Top 10 most common Sicilian surnames
Sicily, in its surnames, is the reflection of the encounter of languages and cultures, and in every province, there are some that represent specifically that certain location. We have for example Giuffrida, Grasso and Caruso in Catania, then we have Ferrante, Giordano and Marino in Palermo or Rizzo, Romano and Gambino in Trapani.
The origins of Sicilian surnames derive mainly from names (what we call the patronymics) but also from professions, nicknames and places of origin. In the first group, we have various surnames such as Orlando, Di Stefano, Di Salvo, Giuffrida, Di Mauro and Leonardi. Some of our surnames are linked to the Middle Ages, mainly those who are “wishing” you something, such as Bongiorno (Buongiorno – Goodmorning), Bonasera (Buona Sera – good evening), Bonfiglio (Buon Figlio – Good Son), Bonsignore (Buon Signore – Good Lord);
Other surnames, as we said earlier are connected to certain professions: Maniscalco, Cannizzaro, Cavallaro, Finocchiaro, Spadaro and Spataro, Balistreri, Ferraro, Cammareri. some others are referred to nicknames: Quattrocchi (four-eyes, someone with glasses!), Mancuso(as Mancino – left-handed), and Pappalardo (someone quite greedy!). Very commons are the surnames that are connected to a place of origin like Calabrese (from Calabria), Puglisi (from Puglia), Catalano (from Catalunya), Provenzano (from Provence), Genovese (from Genova) and Tarantino (from Taranto), while some others have the exact name of one of the Sicilian provinces.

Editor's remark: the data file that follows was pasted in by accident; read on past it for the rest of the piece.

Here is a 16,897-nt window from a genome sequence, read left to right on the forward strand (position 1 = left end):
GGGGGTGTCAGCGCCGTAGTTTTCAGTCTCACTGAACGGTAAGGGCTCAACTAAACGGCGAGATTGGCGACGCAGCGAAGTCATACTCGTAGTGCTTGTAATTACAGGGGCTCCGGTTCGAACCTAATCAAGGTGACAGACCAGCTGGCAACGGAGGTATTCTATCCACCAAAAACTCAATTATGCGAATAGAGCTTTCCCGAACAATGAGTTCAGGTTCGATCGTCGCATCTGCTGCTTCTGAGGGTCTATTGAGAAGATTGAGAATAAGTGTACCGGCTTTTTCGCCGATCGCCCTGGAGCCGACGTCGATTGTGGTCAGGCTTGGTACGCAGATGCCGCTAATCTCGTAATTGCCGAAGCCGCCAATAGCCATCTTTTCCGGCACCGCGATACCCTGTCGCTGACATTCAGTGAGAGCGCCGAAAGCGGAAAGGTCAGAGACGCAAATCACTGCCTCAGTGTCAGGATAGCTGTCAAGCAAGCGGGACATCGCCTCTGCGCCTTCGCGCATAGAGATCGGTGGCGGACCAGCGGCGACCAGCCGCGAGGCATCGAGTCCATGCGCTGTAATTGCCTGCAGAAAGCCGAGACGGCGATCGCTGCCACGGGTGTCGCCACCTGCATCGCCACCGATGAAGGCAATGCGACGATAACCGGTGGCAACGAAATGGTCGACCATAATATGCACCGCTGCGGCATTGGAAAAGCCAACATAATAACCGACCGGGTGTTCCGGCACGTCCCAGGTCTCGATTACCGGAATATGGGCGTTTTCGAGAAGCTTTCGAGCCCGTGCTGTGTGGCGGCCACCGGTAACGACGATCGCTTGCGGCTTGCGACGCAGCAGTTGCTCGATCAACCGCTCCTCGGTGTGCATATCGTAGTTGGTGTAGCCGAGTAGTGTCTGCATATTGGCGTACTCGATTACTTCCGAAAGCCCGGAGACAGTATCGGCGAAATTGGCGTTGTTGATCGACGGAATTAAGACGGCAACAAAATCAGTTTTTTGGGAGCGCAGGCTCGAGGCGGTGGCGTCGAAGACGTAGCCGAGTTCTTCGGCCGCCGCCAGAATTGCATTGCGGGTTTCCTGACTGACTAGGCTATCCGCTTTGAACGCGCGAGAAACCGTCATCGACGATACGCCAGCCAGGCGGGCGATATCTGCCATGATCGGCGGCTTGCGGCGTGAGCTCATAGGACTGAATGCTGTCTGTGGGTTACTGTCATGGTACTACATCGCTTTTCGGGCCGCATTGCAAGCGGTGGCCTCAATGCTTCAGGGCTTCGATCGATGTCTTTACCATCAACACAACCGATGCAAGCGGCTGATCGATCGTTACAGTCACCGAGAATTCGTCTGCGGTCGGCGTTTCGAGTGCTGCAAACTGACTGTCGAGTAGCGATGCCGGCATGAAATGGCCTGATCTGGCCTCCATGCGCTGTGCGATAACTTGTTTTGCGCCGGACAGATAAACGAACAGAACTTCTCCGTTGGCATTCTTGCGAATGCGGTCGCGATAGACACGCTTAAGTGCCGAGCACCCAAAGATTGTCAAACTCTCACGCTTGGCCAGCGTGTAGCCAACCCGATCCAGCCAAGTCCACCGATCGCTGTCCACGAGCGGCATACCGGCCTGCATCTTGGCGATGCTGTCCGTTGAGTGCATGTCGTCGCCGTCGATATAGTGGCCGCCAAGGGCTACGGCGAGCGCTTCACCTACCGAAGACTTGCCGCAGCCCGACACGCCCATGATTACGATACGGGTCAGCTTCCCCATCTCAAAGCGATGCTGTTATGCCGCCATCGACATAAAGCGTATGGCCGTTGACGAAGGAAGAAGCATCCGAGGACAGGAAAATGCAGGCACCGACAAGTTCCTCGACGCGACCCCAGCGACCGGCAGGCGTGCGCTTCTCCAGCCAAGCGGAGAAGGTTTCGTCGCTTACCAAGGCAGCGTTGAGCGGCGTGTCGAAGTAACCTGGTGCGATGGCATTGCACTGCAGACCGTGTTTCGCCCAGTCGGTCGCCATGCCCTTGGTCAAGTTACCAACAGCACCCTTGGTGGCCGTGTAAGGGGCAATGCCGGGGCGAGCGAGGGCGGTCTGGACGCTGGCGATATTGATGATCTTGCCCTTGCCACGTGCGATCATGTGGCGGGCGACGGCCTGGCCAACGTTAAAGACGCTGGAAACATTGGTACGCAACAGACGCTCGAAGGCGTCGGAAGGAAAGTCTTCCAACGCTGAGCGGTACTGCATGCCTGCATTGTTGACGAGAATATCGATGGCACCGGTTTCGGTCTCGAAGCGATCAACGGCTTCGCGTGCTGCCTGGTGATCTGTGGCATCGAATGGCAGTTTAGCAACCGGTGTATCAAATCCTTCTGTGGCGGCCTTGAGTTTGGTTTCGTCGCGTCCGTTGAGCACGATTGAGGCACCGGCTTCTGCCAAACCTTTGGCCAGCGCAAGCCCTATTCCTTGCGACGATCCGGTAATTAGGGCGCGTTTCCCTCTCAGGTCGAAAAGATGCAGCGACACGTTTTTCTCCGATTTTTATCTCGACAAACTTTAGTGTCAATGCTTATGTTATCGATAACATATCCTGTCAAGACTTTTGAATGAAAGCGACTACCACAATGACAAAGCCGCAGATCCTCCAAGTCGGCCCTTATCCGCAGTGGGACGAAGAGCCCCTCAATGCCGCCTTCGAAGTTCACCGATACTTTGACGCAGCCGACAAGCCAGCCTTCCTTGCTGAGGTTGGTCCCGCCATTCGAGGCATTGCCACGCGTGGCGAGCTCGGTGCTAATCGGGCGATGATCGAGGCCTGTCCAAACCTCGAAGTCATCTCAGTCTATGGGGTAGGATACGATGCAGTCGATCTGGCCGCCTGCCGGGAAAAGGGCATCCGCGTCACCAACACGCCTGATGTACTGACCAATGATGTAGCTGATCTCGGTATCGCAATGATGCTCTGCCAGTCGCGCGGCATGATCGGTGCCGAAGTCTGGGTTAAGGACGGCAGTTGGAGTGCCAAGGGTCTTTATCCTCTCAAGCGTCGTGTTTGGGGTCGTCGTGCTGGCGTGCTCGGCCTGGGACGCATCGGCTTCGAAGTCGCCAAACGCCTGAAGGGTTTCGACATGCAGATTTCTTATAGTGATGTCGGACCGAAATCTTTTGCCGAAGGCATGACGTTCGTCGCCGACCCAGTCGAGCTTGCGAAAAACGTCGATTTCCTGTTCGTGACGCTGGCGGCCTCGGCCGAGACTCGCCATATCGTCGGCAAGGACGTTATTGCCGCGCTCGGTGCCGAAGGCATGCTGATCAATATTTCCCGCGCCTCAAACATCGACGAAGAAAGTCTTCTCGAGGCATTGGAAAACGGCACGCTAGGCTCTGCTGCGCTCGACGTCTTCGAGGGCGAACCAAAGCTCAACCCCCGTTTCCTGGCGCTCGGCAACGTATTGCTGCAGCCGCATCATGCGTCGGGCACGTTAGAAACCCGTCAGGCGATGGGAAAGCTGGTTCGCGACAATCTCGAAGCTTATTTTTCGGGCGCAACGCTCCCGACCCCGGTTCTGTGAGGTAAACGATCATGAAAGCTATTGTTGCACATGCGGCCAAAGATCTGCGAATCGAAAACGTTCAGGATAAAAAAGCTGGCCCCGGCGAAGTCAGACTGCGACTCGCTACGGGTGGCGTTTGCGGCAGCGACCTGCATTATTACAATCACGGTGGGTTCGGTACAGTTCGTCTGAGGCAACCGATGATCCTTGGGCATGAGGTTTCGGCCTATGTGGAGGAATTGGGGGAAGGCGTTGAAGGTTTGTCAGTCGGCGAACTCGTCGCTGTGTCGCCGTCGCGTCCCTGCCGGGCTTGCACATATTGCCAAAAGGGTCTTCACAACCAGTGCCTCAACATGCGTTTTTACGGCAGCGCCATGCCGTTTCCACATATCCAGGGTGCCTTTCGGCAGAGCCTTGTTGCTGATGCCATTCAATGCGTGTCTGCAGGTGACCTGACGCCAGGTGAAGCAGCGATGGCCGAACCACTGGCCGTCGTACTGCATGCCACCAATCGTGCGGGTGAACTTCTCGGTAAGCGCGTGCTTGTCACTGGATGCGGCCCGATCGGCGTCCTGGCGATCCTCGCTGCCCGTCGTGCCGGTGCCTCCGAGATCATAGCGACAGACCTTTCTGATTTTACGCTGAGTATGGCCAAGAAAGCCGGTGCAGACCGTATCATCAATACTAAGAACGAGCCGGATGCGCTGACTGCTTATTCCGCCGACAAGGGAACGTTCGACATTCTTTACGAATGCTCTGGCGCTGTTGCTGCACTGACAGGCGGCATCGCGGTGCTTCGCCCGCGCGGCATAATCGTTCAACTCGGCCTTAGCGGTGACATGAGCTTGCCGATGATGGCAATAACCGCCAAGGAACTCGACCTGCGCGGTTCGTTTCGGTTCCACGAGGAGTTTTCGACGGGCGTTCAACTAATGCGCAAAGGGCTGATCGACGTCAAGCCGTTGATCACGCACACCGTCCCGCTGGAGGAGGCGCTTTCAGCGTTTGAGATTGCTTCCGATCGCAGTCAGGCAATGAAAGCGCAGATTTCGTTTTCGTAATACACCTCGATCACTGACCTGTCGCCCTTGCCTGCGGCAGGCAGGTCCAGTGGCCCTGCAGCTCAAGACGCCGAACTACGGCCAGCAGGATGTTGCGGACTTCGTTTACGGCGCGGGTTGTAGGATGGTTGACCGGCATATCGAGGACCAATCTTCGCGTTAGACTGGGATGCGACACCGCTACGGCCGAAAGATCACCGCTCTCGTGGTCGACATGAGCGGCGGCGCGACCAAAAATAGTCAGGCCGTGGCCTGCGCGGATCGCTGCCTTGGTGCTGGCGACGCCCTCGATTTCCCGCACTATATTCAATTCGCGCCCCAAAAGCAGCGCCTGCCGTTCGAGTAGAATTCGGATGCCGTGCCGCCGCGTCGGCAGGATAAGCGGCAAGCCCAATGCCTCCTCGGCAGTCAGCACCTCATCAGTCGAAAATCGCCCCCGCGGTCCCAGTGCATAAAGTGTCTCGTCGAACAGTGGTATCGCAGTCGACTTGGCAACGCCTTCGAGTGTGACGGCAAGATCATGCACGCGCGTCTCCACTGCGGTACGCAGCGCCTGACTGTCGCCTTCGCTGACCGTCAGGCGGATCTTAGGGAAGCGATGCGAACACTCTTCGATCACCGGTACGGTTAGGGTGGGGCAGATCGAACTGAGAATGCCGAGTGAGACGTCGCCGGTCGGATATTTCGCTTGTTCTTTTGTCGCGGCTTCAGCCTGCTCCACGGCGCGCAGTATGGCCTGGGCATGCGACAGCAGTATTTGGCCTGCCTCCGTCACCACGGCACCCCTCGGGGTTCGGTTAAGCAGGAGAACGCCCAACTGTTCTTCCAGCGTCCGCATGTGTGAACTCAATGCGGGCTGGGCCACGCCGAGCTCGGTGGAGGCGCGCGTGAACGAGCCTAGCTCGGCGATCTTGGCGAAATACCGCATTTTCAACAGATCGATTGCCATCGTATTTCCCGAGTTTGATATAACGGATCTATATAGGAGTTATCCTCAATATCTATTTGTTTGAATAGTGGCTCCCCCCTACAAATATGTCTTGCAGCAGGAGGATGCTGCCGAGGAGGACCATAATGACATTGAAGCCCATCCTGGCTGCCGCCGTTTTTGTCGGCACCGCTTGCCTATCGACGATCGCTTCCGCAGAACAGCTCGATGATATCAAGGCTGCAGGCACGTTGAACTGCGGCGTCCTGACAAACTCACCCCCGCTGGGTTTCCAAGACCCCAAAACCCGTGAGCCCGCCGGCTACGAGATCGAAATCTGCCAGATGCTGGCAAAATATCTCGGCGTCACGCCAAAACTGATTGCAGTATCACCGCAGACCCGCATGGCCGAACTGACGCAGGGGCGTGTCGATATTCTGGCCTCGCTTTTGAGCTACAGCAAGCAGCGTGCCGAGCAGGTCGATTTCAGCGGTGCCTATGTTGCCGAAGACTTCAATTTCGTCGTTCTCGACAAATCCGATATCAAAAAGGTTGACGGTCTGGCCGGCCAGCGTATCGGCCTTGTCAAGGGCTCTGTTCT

The majority of the most common Sicilian surnames reflect the various presences that have taken place over the centuries in Sicily: therefore, we recognize surnames of Greek and Byzantine, Latin, Arabic, Norman, Germanic, central-north Italian, Albanian, Spanish, etc..
But now let’s have a look to the 10 most common Sicilian surnames in Sicily!
Dialectal nickname related, probably, to the reddish color of the hair or the parent’s complexion.
Related to the town of Messina.
From the Sicilian dialectal word caruso which means “boy, apprentice”. In Sicily the “carusi” are the young workers of the earth or of the sulfur mines.
Originating from the medieval Italian-Germanic name Lombardo which means “man with a long beard” and the nickname indicating the regional or ethnic origin (of the Lombards).
From the Roman cognomen Marinus or from the adjective marinus (from the sea) , and, according to some academics, from praenomen Marius.